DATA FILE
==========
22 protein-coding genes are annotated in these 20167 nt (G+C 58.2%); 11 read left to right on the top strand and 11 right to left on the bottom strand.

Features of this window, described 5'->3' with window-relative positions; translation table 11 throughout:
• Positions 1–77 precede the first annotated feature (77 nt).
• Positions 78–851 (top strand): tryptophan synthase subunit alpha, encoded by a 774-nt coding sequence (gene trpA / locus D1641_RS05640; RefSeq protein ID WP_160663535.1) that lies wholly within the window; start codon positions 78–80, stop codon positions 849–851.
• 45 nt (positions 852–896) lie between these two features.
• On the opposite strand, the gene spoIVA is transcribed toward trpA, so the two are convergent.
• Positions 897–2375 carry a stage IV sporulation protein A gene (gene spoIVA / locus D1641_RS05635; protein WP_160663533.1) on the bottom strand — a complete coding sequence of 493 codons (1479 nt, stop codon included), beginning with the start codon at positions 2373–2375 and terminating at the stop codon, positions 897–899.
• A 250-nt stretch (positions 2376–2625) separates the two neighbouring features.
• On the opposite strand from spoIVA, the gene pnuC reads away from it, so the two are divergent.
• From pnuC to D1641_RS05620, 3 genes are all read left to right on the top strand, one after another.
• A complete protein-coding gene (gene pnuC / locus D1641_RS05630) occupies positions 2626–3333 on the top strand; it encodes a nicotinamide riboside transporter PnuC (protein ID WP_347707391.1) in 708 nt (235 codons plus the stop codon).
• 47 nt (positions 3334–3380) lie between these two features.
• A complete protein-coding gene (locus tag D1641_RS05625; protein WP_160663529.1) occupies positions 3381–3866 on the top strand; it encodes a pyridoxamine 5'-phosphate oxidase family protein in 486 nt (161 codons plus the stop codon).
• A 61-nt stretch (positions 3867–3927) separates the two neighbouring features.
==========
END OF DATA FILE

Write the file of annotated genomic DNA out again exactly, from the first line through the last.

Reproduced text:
22 protein-coding genes are annotated in these 20167 nt (G+C 58.2%); 11 read left to right on the top strand and 11 right to left on the bottom strand.

Features of this window, described 5'->3' with window-relative positions; translation table 11 throughout:
• Positions 1–77 precede the first annotated feature (77 nt).
• Positions 78–851 (top strand): tryptophan synthase subunit alpha, encoded by a 774-nt coding sequence (gene trpA / locus D1641_RS05640; RefSeq protein ID WP_160663535.1) that lies wholly within the window; start codon positions 78–80, stop codon positions 849–851.
• 45 nt (positions 852–896) lie between these two features.
• On the opposite strand, the gene spoIVA is transcribed toward trpA, so the two are convergent.
• Positions 897–2375 carry a stage IV sporulation protein A gene (gene spoIVA / locus D1641_RS05635; protein WP_160663533.1) on the bottom strand — a complete coding sequence of 493 codons (1479 nt, stop codon included), beginning with the start codon at positions 2373–2375 and terminating at the stop codon, positions 897–899.
• A 250-nt stretch (positions 2376–2625) separates the two neighbouring features.
• On the opposite strand from spoIVA, the gene pnuC reads away from it, so the two are divergent.
• From pnuC to D1641_RS05620, 3 genes are all read left to right on the top strand, one after another.
• A complete protein-coding gene (gene pnuC / locus D1641_RS05630) occupies positions 2626–3333 on the top strand; it encodes a nicotinamide riboside transporter PnuC (protein ID WP_347707391.1) in 708 nt (235 codons plus the stop codon).
• 47 nt (positions 3334–3380) lie between these two features.
• A complete protein-coding gene (locus tag D1641_RS05625; protein WP_160663529.1) occupies positions 3381–3866 on the top strand; it encodes a pyridoxamine 5'-phosphate oxidase family protein in 486 nt (161 codons plus the stop codon).
• A 61-nt stretch (positions 3867–3927) separates the two neighbouring features.